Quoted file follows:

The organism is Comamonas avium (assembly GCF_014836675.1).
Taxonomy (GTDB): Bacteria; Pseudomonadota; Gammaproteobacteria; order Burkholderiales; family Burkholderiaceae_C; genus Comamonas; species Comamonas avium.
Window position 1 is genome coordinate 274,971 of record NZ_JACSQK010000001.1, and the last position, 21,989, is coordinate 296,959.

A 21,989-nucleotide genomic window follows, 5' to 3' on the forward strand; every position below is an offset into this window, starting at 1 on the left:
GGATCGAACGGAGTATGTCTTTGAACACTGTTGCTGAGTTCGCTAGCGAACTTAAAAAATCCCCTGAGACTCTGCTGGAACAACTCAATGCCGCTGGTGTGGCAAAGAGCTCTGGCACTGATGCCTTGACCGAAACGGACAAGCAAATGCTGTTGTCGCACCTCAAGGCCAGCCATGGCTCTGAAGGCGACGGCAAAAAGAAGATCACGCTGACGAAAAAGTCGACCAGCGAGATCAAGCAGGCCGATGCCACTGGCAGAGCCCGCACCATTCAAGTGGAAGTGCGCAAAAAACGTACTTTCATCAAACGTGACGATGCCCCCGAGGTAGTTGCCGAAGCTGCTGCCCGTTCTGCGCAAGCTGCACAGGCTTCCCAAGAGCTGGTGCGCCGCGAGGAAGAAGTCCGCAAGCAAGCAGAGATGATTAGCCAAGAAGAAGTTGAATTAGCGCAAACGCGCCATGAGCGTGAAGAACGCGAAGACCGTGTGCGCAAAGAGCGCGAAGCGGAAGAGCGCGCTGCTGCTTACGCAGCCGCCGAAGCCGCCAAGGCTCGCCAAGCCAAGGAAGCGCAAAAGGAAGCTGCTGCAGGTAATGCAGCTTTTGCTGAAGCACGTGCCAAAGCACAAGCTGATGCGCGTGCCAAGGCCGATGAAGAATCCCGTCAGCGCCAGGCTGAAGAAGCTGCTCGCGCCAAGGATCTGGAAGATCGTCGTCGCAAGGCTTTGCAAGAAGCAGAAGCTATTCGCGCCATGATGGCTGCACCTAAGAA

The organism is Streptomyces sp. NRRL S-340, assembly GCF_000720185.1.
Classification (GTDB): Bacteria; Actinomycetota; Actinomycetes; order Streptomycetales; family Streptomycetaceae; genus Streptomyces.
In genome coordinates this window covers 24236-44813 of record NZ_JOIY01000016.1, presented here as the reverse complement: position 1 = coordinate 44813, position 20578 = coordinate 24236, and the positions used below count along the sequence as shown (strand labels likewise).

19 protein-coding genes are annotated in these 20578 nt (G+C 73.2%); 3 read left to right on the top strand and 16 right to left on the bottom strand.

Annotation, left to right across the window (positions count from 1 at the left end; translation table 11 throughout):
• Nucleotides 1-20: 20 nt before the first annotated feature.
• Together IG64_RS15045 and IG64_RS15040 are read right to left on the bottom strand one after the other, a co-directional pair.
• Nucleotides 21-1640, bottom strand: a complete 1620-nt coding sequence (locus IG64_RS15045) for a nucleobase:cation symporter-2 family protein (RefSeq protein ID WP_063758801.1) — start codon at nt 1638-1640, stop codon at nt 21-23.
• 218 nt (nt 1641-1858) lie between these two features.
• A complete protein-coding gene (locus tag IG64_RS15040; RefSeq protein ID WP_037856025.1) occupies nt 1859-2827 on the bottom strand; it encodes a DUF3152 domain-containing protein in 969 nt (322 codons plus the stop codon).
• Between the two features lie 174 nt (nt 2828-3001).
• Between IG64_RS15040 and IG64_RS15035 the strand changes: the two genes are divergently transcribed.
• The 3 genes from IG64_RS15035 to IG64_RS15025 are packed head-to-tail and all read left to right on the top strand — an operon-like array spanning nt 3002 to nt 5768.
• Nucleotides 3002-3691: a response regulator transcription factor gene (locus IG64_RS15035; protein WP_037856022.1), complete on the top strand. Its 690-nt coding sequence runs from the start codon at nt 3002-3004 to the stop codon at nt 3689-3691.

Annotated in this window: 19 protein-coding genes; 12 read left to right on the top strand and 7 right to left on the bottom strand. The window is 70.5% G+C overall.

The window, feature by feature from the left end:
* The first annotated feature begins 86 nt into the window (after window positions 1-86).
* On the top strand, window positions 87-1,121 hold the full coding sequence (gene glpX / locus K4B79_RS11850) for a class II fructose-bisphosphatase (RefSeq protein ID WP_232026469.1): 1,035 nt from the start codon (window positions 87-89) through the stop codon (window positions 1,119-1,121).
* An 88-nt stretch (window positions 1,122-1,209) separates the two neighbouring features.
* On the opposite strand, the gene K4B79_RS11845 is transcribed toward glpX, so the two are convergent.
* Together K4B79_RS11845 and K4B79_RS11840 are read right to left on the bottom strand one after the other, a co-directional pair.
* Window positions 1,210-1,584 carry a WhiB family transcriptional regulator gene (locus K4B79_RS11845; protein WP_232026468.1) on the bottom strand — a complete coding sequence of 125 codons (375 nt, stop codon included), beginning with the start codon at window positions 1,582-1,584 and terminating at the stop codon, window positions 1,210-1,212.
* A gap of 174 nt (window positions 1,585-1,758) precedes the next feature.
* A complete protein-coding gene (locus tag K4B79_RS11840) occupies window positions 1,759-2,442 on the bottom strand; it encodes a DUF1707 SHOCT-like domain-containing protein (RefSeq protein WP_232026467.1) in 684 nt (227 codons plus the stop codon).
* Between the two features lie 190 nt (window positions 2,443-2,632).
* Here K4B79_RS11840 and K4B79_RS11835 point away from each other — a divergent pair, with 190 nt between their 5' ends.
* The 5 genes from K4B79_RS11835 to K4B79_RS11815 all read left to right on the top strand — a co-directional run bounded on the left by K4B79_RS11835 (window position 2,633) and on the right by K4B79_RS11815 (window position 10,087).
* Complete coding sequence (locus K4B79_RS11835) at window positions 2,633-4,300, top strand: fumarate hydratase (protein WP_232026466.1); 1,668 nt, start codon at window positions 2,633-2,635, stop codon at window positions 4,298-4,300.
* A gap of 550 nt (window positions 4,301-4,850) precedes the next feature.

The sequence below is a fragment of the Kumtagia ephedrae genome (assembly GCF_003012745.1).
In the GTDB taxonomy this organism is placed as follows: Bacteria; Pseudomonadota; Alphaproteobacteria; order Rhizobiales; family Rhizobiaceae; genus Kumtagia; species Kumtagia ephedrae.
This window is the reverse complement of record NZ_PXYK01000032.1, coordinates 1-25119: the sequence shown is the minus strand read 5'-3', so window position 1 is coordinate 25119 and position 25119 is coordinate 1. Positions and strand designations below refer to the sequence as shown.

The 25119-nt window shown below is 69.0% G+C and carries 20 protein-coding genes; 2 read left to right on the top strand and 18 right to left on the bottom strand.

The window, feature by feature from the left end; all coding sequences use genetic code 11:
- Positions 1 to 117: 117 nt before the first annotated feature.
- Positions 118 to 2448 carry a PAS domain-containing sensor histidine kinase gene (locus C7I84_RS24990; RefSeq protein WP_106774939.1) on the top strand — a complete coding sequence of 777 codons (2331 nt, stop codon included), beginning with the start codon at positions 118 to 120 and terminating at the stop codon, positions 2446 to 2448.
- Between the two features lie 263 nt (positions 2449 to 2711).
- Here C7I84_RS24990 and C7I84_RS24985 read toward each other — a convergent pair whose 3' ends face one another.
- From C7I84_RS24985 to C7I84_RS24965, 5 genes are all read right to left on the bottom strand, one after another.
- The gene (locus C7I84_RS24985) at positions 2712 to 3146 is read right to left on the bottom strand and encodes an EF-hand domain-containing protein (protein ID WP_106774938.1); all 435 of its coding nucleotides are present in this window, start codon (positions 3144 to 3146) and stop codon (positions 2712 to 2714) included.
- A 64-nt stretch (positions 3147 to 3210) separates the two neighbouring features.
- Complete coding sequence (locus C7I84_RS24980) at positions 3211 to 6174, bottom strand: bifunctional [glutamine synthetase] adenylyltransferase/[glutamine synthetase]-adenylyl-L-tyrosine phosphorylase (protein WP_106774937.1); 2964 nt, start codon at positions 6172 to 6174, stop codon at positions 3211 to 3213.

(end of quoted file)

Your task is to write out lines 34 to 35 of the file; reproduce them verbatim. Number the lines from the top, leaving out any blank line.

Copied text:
* A gap of 550 nt (window positions 4,301-4,850) precedes the next feature.

The sequence below is a fragment of the Kumtagia ephedrae genome (assembly GCF_003012745.1).